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Faster hookups to the Net

In theory computers are the great hope of Scottish schools. The practice is more complex. Neil Munro reports from a conference on ICT.

The Scottish Executive has announced a significant shift of gear in its ambition to give every school full computer coverage and Internet access by 2002.

Ministers have now accepted that their targets will not be achieved if schools have to rely on existing congested telephone lines and modem connections.

Peter Peacock, the Deputy Children and Education Minister, announced a major study into how broadband technology can best be introduced into schools, allowing the speedy and intensive use of information and communications technology the National Grid for Learning requires.

Mr Peacock revealed the plans at an ICT conference in Kilmarnock on Saturday. He told the TESS later that ministers would expect the study to cost the programme and make proposals for implementing it.

The Minister, a self-confessed "personal enthusiast" for ICT, said the Executive is determined to ensure quality access for schools for social groups in all corners of Scotland, to avoid a "two-tier" system.

"High quality education requires high quality ICT," he said.

Ministers have become increasingly concerned that their targets for increasing computer use would overwhelm the current system. The National Grid for Learning aims to have one modern computer for every five secondary or eight primary pupils by 2002. At present, the average is 131 computers per secondary school and 12 for each primary. The plans also include an e-mail address for every pupil and teacher.

The most recent figures show steady progress. Sixty per cent of primaries, 90 per cent of secondaries and 25 per cent of special schools are now linked to the Internet.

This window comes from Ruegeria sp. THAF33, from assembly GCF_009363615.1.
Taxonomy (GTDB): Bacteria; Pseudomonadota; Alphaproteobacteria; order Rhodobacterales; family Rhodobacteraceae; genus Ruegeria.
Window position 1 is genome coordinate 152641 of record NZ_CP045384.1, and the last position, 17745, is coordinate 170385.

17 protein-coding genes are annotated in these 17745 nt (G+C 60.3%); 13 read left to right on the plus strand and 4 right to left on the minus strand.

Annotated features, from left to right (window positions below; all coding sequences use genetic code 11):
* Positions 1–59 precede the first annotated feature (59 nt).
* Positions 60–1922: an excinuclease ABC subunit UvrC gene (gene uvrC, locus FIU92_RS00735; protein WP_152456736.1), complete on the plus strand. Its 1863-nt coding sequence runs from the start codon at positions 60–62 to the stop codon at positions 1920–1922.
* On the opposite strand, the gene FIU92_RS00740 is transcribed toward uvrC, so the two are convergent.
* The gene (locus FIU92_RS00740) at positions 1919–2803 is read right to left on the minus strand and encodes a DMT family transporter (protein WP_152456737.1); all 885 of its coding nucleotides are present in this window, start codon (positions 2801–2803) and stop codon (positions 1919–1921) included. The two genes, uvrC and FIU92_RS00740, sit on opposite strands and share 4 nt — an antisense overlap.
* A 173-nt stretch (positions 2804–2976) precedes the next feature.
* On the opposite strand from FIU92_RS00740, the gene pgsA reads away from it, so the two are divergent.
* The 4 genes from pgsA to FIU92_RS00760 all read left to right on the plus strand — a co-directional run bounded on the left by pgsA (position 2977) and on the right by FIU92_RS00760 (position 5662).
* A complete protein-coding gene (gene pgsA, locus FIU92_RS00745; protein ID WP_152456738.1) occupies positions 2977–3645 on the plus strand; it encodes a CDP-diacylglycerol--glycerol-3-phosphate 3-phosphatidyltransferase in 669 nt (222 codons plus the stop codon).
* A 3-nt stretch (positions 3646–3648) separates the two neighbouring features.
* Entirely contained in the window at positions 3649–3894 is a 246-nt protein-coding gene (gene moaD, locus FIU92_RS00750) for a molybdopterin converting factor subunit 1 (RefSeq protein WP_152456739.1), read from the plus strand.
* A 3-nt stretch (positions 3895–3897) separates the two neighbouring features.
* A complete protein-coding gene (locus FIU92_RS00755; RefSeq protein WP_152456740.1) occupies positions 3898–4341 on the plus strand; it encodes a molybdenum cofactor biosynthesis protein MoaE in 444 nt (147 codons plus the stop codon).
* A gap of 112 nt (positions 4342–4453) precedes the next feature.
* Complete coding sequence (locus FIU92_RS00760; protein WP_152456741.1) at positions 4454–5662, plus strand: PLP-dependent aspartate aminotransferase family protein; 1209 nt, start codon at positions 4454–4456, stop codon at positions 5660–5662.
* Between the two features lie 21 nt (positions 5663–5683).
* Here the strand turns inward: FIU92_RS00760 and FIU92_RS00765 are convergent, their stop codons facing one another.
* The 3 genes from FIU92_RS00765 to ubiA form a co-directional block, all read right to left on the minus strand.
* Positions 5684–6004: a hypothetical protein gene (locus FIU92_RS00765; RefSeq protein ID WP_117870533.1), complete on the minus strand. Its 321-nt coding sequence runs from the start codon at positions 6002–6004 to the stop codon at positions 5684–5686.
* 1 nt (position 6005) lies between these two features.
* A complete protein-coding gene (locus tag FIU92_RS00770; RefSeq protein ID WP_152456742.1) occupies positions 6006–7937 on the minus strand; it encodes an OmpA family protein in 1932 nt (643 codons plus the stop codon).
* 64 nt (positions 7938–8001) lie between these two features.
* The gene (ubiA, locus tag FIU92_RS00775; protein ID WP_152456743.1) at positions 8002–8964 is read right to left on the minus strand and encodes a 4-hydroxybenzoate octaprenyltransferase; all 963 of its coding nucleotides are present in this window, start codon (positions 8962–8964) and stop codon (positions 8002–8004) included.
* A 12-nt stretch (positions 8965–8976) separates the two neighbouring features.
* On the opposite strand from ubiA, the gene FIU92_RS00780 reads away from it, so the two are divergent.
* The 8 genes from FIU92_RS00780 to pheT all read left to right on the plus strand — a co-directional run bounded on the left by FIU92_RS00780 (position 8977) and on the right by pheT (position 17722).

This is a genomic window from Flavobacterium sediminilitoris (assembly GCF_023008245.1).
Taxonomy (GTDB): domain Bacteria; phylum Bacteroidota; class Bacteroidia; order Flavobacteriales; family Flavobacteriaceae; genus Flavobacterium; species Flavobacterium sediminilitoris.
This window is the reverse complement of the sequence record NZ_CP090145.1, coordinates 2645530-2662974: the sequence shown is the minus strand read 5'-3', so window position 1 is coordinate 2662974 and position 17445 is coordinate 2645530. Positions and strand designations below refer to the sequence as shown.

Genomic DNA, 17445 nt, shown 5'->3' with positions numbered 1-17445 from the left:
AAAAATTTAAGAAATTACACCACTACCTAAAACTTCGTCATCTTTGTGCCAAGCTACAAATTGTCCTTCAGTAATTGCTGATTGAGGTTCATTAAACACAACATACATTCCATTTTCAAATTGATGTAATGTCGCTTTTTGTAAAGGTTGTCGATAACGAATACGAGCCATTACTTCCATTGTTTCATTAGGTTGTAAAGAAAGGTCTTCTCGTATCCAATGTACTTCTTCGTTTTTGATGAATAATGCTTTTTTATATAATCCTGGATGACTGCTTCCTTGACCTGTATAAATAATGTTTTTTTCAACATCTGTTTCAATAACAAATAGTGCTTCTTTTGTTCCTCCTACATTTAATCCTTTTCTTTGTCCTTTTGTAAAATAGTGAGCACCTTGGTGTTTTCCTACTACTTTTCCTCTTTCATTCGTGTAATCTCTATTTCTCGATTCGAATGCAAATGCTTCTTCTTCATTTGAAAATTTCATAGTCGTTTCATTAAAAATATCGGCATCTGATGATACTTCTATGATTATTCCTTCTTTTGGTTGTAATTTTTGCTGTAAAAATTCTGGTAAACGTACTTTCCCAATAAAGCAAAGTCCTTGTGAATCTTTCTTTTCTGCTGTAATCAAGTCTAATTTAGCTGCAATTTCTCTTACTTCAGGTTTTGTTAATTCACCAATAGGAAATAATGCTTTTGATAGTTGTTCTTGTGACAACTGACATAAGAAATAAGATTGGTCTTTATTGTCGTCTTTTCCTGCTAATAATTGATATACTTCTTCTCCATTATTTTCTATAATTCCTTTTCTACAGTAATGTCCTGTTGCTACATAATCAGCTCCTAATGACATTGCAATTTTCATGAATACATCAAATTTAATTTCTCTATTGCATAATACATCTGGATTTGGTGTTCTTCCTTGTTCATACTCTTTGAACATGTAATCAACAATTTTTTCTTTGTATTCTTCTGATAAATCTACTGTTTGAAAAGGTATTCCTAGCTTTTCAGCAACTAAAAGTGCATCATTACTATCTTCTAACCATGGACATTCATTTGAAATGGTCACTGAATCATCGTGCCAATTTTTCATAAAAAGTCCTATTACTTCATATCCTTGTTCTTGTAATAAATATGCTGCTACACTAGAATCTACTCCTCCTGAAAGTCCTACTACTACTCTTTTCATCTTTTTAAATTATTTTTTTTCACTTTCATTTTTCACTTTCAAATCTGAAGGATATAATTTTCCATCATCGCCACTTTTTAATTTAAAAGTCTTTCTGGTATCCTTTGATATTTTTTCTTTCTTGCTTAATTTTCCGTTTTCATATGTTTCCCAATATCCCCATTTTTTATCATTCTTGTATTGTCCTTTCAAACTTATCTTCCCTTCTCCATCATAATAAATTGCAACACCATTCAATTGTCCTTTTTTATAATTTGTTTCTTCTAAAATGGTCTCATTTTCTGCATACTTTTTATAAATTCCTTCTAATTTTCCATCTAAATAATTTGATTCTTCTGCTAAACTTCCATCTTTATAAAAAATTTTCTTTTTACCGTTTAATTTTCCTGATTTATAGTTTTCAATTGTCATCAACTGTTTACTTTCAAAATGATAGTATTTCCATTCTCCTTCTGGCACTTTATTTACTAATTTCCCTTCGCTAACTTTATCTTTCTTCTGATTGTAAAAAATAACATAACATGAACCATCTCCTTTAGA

But the NGfL, with Government investment of pound;88 million backed by a similar sum from education authorities, intends to increase that coverage and install new machines - 54 per cent of computers in secondaries and 49 per cent in primaries are more than four years old.

6H News TESJseptember 24J 1999 Pupils have the enthusiasm and creativity to use the net, but they will need considerable investment in new connections and phone lines insight The Scottish Executive is publishing an unusual guide to safe use of the Internet next month. Click Thinking will warn teachers, parents and pupils about revealing credit card details and meeting someone contacted on the Net.

Parents will also be told how web browsers work - particularly the "history" feature which allows them to check on what their children have been accessing. The guide, uniquely, was drawn up by a multi-disciplinary team of HMI, teachers, police and social workers. It will be available through police stations as well as schools.

Grampian Enterprise and BP Amoco are linking up to create a pound;200,000 science and technology education project that will link teachers and pupils in north east schools to the oil and gas industry via the Internet. It is aimed at 10-17 year olds.

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